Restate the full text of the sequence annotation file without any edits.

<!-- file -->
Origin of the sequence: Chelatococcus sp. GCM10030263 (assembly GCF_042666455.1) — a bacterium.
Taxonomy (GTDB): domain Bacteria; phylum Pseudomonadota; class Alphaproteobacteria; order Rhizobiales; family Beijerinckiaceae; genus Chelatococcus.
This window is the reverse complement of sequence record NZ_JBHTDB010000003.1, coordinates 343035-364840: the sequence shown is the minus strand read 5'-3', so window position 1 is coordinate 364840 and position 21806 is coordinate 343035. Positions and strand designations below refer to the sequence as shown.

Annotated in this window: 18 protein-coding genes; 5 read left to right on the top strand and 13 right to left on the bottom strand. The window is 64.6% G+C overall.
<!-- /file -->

Origin of the sequence: Chelatococcus sp. GCM10030263 (assembly GCF_042666455.1) — a bacterium.
Taxonomy (GTDB): domain Bacteria; phylum Pseudomonadota; class Alphaproteobacteria; order Rhizobiales; family Beijerinckiaceae; genus Chelatococcus.
This window is the reverse complement of sequence record NZ_JBHTDB010000003.1, coordinates 343035-364840: the sequence shown is the minus strand read 5'-3', so window position 1 is coordinate 364840 and position 21806 is coordinate 343035. Positions and strand designations below refer to the sequence as shown.

Annotated in this window: 18 protein-coding genes; 5 read left to right on the top strand and 13 right to left on the bottom strand. The window is 64.6% G+C overall.